Modern liberalism, says Harvard political philosopher Michael Sandel, has emptied the national narrative of its civic resources, putting religion outside the public square and creating a value-neutral "procedural republic." ... The failure to perceive the importance of community has seriously wounded liberalism and undermined its core principles. So has the strong tendency to convert moral and social questions issues of individual rights, usually constructed and then massaged by judges to place them beyond the reach of majorities and the normal democratic process.Leo is on the mark, but I think the problem is more serious than suggested, because many Christian denominations also avoid the "vocabulary of right and wrong," giving only lip-service to the real transforming power of true repentance.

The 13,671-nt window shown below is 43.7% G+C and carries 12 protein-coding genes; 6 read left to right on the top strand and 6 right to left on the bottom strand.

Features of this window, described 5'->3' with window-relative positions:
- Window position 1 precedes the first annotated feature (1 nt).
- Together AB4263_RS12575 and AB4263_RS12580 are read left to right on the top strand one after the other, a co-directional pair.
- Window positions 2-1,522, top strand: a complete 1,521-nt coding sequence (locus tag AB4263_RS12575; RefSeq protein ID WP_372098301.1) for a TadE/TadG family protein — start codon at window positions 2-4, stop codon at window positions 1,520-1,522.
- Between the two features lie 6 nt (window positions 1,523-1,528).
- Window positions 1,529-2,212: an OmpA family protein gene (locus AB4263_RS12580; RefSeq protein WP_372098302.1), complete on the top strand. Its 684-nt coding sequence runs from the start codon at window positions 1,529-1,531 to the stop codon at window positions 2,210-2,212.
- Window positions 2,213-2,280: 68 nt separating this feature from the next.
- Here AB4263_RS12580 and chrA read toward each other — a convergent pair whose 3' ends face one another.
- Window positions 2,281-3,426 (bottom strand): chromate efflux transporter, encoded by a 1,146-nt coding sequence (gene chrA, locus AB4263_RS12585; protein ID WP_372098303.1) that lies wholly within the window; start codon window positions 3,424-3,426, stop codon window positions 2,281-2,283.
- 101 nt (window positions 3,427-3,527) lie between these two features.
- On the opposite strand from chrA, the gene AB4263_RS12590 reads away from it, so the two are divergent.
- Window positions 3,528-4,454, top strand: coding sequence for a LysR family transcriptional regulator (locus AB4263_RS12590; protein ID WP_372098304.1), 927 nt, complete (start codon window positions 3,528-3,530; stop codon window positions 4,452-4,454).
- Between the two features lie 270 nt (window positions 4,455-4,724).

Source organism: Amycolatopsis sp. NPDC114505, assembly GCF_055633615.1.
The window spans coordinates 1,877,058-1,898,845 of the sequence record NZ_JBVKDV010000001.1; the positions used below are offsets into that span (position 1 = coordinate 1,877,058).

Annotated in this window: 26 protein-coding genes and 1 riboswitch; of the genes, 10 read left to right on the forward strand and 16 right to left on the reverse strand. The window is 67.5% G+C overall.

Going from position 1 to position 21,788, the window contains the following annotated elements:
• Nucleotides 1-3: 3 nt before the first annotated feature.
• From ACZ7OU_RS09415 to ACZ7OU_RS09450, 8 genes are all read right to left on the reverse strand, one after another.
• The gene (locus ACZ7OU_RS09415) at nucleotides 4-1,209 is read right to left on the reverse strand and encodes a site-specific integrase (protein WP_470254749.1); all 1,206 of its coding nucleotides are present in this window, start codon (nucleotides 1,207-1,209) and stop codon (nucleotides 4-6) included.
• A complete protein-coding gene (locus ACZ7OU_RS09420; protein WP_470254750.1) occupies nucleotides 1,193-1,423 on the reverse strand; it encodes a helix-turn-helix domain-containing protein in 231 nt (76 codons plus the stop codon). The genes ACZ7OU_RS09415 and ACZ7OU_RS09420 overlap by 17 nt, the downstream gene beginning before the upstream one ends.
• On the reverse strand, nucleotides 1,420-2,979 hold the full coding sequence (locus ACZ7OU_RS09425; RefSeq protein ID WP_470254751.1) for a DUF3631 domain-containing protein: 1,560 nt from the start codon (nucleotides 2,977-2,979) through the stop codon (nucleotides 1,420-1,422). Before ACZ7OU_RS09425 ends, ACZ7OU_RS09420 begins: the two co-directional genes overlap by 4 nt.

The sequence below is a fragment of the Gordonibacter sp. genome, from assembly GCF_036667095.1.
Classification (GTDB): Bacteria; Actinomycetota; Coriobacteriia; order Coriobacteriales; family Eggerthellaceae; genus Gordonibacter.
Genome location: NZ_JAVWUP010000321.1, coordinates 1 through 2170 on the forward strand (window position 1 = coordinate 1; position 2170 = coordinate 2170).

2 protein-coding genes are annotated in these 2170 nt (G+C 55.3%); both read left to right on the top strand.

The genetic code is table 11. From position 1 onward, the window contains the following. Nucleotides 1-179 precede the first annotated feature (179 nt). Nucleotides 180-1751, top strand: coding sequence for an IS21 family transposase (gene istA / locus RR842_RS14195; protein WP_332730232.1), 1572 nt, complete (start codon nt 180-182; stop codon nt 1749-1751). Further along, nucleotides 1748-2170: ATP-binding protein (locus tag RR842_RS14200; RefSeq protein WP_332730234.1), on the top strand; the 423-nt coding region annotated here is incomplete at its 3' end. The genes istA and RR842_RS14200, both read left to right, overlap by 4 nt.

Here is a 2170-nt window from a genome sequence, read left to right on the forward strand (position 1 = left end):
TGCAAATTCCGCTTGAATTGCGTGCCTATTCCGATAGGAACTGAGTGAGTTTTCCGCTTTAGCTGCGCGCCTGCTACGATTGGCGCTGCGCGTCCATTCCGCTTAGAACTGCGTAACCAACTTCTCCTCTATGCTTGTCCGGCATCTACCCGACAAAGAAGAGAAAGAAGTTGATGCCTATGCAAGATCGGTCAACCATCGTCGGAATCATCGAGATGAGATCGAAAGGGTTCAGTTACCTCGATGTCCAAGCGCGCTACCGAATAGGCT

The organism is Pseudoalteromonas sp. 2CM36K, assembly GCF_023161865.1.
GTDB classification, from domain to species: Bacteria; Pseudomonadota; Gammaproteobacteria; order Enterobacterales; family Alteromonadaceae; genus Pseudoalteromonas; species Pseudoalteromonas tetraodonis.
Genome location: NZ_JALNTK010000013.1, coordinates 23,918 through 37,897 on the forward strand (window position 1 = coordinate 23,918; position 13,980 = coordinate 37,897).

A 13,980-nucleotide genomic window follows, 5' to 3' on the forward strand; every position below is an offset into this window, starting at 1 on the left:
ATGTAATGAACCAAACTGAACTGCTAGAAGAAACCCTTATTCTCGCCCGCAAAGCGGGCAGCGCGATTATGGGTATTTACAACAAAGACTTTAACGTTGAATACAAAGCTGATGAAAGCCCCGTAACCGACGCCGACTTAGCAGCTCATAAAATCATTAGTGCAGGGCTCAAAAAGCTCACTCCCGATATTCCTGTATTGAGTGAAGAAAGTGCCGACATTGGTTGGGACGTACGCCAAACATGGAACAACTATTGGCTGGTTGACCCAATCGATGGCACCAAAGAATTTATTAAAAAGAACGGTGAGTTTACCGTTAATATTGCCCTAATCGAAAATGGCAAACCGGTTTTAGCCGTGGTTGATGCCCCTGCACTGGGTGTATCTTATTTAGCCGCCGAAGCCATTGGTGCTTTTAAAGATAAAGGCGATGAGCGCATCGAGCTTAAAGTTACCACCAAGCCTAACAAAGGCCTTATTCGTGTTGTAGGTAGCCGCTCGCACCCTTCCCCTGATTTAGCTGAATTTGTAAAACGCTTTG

Bitter. Liberals have been slow to grasp the mainstream reaction to the no-values culture, chalking it up to Karl Rove, sinister fundamentalists, racism, or the stupidity of the American voter. Since November 2, the withering contempt of liberals for ordinary Americans has been astonishing. Voting for Bush gave "quite average Americans a chance to feel superior," said Andrew Hacker, a prominent liberal professor at Queens College. We are seeing the bitterness of elites who wish to lead, confronted by multitudes who do not wish to follow. Liberals might one day conclude that while most Americans value autonomy, they do not want a procedural republic in which patriotism, religion, socialization, and traditional values are politically declared out of bounds. Many Americans notice that liberalism nowadays lacks a vocabulary of right and wrong, declines to discuss virtue except in snickering terms, and seems increasingly hostile to prevailing moral sentiments.